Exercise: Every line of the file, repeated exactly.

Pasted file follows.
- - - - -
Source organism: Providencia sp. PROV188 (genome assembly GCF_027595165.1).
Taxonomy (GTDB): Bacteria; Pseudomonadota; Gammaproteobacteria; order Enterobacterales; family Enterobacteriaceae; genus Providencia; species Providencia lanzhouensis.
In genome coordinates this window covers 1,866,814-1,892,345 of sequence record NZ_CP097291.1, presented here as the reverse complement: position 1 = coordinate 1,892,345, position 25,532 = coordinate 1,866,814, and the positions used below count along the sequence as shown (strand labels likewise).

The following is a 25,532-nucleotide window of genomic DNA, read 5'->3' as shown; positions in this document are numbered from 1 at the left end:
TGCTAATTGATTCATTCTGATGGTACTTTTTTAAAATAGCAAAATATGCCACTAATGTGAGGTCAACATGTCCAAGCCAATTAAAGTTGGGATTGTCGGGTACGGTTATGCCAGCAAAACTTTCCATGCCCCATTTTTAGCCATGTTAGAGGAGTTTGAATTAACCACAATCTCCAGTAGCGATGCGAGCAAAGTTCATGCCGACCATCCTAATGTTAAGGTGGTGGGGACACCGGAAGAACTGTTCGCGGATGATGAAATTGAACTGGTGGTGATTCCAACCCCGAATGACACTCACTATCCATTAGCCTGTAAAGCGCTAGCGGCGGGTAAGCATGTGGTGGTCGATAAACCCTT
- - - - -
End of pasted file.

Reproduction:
Source organism: Providencia sp. PROV188 (genome assembly GCF_027595165.1).
Taxonomy (GTDB): Bacteria; Pseudomonadota; Gammaproteobacteria; order Enterobacterales; family Enterobacteriaceae; genus Providencia; species Providencia lanzhouensis.
In genome coordinates this window covers 1,866,814-1,892,345 of sequence record NZ_CP097291.1, presented here as the reverse complement: position 1 = coordinate 1,892,345, position 25,532 = coordinate 1,866,814, and the positions used below count along the sequence as shown (strand labels likewise).

The following is a 25,532-nucleotide window of genomic DNA, read 5'->3' as shown; positions in this document are numbered from 1 at the left end:
TGCTAATTGATTCATTCTGATGGTACTTTTTTAAAATAGCAAAATATGCCACTAATGTGAGGTCAACATGTCCAAGCCAATTAAAGTTGGGATTGTCGGGTACGGTTATGCCAGCAAAACTTTCCATGCCCCATTTTTAGCCATGTTAGAGGAGTTTGAATTAACCACAATCTCCAGTAGCGATGCGAGCAAAGTTCATGCCGACCATCCTAATGTTAAGGTGGTGGGGACACCGGAAGAACTGTTCGCGGATGATGAAATTGAACTGGTGGTGATTCCAACCCCGAATGACACTCACTATCCATTAGCCTGTAAAGCGCTAGCGGCGGGTAAGCATGTGGTGGTCGATAAACCCTT